Many inexperienced investors are terrified of risk, especially during market dips and after the recession that so publicly devastated the economy in 2008-2009. Clients may need some assistance to rip off the Band-Aid and develop a strategy maximize gains with an adequate risk-tolerance.
Educate Clients on Types of Investment Risk
Clients must be aware that there is no way to avoid completely risk while participating in the investment markets, but prudent financial planning professionals should be able to help educate clients and help them become comfortable within the investment markets. That means helping them minimize risk and maximize returns. The first step on this path is to break down the three major types of investment risk:
1) Loss of Principal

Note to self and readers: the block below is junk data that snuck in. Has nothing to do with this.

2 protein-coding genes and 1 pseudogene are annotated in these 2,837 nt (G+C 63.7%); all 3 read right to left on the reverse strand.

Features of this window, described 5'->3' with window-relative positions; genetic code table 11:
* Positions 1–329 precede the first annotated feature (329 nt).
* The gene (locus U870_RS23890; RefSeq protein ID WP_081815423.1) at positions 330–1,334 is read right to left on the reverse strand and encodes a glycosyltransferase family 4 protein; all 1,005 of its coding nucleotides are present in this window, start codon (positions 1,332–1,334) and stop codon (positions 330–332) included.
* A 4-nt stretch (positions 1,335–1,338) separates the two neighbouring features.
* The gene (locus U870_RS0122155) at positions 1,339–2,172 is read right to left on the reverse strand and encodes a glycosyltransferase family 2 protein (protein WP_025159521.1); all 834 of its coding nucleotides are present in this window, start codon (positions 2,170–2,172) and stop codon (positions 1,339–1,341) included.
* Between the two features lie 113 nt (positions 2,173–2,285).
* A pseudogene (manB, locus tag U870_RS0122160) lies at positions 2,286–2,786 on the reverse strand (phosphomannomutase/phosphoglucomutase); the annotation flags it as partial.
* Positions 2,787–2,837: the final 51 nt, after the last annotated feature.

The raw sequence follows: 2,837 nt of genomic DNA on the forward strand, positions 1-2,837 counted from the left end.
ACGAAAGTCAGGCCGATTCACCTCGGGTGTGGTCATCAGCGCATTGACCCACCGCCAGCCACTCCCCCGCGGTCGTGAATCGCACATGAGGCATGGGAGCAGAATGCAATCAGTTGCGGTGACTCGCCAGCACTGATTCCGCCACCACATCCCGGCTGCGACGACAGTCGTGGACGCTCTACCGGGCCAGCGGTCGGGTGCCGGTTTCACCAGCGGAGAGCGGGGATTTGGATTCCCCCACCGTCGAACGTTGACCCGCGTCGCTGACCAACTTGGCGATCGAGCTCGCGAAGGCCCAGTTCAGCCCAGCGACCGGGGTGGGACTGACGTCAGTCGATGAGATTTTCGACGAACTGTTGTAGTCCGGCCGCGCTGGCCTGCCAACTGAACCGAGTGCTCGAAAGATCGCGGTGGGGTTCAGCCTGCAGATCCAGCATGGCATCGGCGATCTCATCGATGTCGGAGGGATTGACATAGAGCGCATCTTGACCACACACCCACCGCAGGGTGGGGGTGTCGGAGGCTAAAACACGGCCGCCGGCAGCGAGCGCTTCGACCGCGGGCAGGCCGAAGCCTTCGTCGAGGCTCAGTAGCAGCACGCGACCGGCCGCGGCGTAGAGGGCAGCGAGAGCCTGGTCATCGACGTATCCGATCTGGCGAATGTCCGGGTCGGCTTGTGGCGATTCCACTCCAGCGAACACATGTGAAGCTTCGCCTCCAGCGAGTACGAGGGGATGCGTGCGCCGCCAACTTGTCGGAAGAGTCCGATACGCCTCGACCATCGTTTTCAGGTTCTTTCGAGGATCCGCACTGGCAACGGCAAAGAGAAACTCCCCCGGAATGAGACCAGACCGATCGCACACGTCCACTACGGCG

Loss of principal is when the investor loses a significant portion of, or even all of, their initial investment. For example, an investor purchases ten shares at $100 per share for a total initial cost of $1000. If the market dips soon after, and the value of their shares is now $90 per share, their total investment value would be $900. At this point, this is only a “paper loss,” a loss that is not yet realized. However, if the investor panics and decides to sell their shares at that point, the loss is realized and they have lost $100 of their principal, along with any fees and commissions that might increase their losses. Knowing the difference between a paper loss and a realized loss is one of the primary steps in understanding investment risk